6 June W offered to sell his estate to H for ?1000; H offered ?950 27 June W rejected H's offer 29 June H offered ?1000. W refused to sell and H sued for breach of contract.
Lord Langdale MR held that if the defendant's offer to sell for ?1,000 had been unconditionally accepted, there would have been a binding contract; instead the plaintiff made an offer of his own of ?950, and thereby rejected the offer previously made by the defendant. It was not afterwards competent for the plaintiff to revive the proposal of the defendant, by tendering an acceptance of it; and that, therefore, there existed no obligation of any sort between the parties.

3. Acceptance must confirm to the condition set The offer may specify that acceptance must reach the Offeror in which case actual communication will be required. Then the offeree must send the acceptance through the specified method of communication. Holwell Securities v Hughes [1974] 1 All ER 161. If a method is prescribed without it being made clear that no other method will suffice then it Tinn v Hoffman (1873) 29 LT 271 seems that an equally advantageous method would suit.

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If there is no indication of a communication method offeree should use whatever the method that suits the situation.

4. Acceptance via instantaneous communication generally occurs when it is received. Instantaneous communication methods are usually telephone, fax, telex, e-mail etc. acceptance through these considered to reach agreement when the Offeror at the time he receives it. Via telephone - In a telephone acceptance it does not occur until the acceptance statement is repeated and clearly heard by the Offeror. Via Fax and E-mail A valid acceptance is recognized or resolved by reference to the intentions of the parties, sound business practice or some by judging where the risk should lie. Generally an acceptance received by fax in a peak working hour is considered valid as when it is reached the offerors fax machine. Acceptance by an e-mail is generally considered valid as when the Offeror logs in to his email account. 5. Acceptance must be Expressed in words or implied The offeror cannot impose a contract on the offeree against his wishes by deeming that his silence should amount to an acceptance. So the acceptance must expressed in written or spell out words or implied by conduct. Felthouse v Bindley (1862) 11 CBNS 869. Implied by conduct- Brogden v Metropolitan Ry Co (1877) 2 App Cas 666 6. Acceptance must be communicated by the offeree or an authorized agent The acceptance must be communicated by the offeree or someone authorized by the offeree. If someone accepts on behalf of the offeree, without authorization, this wont be a valid acceptance. Powell v Lee (1908) 99 LT 284.The plaintiff applied for a job as headmaster and the school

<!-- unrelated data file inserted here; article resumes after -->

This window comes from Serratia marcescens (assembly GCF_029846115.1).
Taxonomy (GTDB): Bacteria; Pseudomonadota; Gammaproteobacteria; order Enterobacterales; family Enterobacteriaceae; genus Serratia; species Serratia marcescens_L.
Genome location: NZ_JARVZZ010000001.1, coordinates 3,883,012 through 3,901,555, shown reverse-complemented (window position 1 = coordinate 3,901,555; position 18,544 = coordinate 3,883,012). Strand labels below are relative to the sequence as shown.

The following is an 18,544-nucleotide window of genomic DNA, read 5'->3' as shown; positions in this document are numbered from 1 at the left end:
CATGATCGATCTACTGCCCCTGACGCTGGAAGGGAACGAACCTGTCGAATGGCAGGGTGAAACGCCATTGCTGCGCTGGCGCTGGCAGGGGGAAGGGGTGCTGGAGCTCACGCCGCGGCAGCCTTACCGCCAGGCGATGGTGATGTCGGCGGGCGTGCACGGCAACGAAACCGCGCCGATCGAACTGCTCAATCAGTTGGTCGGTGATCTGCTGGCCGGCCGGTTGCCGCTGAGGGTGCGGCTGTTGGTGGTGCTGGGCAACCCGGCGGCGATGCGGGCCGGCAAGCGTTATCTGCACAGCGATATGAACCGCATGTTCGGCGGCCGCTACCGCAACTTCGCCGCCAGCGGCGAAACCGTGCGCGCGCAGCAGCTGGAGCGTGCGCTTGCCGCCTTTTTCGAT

managers decided to appoint him. One of them, acting without authority, told the plaintiff he had been accepted. Later the managers decided to appoint someone else. The plaintiff brought an action alleging that by breach of a contract to employ him he had suffered damages in loss of salary. The county court judge held that there was no contract as there had been any authorized communication of intention to contract on the part of the body, that is, the managers, alleged to be a party to the contract. This decision was upheld by the King's Bench Division.

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7. Acceptance must occur within a specified or reasonable time

Postal rules for offers and acceptances Postal offer rule An offer and even revocation /withdrawal of an offer by letter is not valid until it is received by the offeree. Postal acceptance rule If the offer is accepted by post, the contract comes into existence at the moment that the acceptance was posted. This rule only applies when, impliedly or clearly, the parties have in contemplation post as a means of acceptance. It excludes contracts involving land, letters incorrectly addressed and instantaneous modes of communication. (Adams v. Lindsell (1818) 106 ER 250).

There will not be an Agreement when there is Revocation of offers

The offer may be revoked by the offeror at any time until it is accepted. Unless and until the revocation is communicated to the offeree, it is ineffective. Byrne v Van Tienhoven (1880) 5 CPD 344. The revocation need not be communicated by the offeror personally, it is sufficient if it is done through a reliable third party. See: Dickinson v Dodds (1876) 2 ChD 463. Where an offer is made to the whole world, it appears that it may be revoked by taking reasonable steps. See: Shuey v United States [1875] 92 US 73. Once the offeree has commenced performance of a unilateral offer, the offeror may not revoke the offer. Errington v Errington [1952] 1 All ER 149

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Rejection